Annals of Biomedical Engineering

, Volume 44, Issue 3, pp 667–679

Mesoscopic Fluorescence Molecular Tomography for Evaluating Engineered Tissues

  • Mehmet S. Ozturk
  • Chao-Wei Chen
  • Robin Ji
  • Lingling Zhao
  • Bao-Ngoc B. Nguyen
  • John P. Fisher
  • Yu Chen
  • Xavier Intes
Nondestructive Characterization of Biomaterials for Tissue Engineering and Drug Delivery

DOI: 10.1007/s10439-015-1511-4

Cite this article as:
Ozturk, M.S., Chen, CW., Ji, R. et al. Ann Biomed Eng (2016) 44: 667. doi:10.1007/s10439-015-1511-4

Abstract

Optimization of regenerative medicine strategies includes the design of biomaterials, development of cell-seeding methods, and control of cell-biomaterial interactions within the engineered tissues. Among these steps, one paramount challenge is to non-destructively image the engineered tissues in their entirety to assess structure, function, and molecular expression. It is especially important to be able to enable cell phenotyping and monitor the distribution and migration of cells throughout the bulk scaffold. Advanced fluorescence microscopic techniques are commonly employed to perform such tasks; however, they are limited to superficial examination of tissue constructs. Therefore, the field of tissue engineering and regenerative medicine would greatly benefit from the development of molecular imaging techniques which are capable of non-destructive imaging of three-dimensional cellular distribution and maturation within a tissue-engineered scaffold beyond the limited depth of current microscopic techniques. In this review, we focus on an emerging depth-resolved optical mesoscopic imaging technique, termed laminar optical tomography (LOT) or mesoscopic fluorescence molecular tomography (MFMT), which enables longitudinal imaging of cellular distribution in thick tissue engineering constructs at depths of a few millimeters and with relatively high resolution. The physical principle, image formation, and instrumentation of LOT/MFMT systems are introduced. Representative applications in tissue engineering include imaging the distribution of human mesenchymal stem cells embedded in hydrogels, imaging of bio-printed tissues, and in vivo applications.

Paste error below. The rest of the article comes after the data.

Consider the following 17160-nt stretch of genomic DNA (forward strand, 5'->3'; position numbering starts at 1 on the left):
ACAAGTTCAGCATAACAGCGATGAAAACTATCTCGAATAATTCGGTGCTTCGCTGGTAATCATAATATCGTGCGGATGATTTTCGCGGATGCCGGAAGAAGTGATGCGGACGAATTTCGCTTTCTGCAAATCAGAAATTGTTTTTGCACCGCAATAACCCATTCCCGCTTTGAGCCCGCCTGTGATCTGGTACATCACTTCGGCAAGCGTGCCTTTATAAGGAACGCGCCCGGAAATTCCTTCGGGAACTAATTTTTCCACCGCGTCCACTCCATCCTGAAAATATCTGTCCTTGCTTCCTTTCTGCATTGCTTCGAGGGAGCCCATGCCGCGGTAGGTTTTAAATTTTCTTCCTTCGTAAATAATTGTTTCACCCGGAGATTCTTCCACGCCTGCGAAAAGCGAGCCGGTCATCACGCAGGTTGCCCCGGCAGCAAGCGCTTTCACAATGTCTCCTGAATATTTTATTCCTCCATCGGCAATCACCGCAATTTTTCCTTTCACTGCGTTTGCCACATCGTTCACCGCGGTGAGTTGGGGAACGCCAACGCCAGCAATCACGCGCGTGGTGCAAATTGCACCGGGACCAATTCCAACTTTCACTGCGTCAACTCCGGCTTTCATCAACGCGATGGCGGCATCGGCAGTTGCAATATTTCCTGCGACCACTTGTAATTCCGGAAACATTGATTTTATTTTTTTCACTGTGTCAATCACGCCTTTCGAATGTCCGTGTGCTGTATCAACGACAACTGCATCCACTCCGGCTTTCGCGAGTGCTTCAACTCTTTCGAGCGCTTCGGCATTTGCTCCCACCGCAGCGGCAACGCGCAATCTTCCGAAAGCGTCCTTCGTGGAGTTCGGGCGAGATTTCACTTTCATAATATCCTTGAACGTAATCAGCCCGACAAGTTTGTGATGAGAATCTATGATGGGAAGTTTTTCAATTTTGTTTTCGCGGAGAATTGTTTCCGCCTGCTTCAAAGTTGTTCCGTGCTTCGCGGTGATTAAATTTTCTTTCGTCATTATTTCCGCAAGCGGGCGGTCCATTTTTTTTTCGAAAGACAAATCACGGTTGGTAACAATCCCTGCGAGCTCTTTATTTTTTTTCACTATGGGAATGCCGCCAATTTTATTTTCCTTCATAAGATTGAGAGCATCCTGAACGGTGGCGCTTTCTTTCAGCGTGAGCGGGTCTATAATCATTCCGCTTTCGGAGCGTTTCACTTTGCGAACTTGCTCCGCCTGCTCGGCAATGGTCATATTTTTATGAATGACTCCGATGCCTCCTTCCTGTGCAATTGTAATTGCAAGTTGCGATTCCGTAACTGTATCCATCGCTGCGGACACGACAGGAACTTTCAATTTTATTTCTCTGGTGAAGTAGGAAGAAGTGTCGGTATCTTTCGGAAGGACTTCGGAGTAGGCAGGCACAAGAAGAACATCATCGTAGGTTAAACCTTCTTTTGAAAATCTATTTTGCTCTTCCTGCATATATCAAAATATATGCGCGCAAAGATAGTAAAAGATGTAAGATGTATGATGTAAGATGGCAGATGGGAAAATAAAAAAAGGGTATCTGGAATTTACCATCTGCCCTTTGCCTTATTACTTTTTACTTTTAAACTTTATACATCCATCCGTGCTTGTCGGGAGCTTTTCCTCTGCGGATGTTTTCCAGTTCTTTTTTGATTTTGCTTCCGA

Keywords

Laminar optical tomography (LOT) Fluorescence laminar optical tomography (FLOT) Mesoscopic fluorescence molecular tomography (MFMT) Tissue engineering Non-destructive imaging Bioprinting Optical imaging In vivo imaging 

Funding information

Funder NameGrant NumberFunding Note
National Institute of Biomedical Imaging and Bioengineering (US)
  • R01 EB014946-01A1
Division of Chemical, Bioengineering, Environmental, and Transport Systems (US)
  • CBET-1263455

Copyright information

© Biomedical Engineering Society 2015

Authors and Affiliations

  • Mehmet S. Ozturk
    • 1
  • Chao-Wei Chen
    • 2
  • Robin Ji
    • 1
  • Lingling Zhao
    • 1
  • Bao-Ngoc B. Nguyen
    • 2
  • John P. Fisher
    • 2
  • Yu Chen
    • 2
  • Xavier Intes
    • 1
  1. 1.Department of Biomedical EngineeringRensselaer Polytechnic InstituteTroyUSA
  2. 2.Fischell Department of BioengineeringUniversity of MarylandCollege ParkUSA

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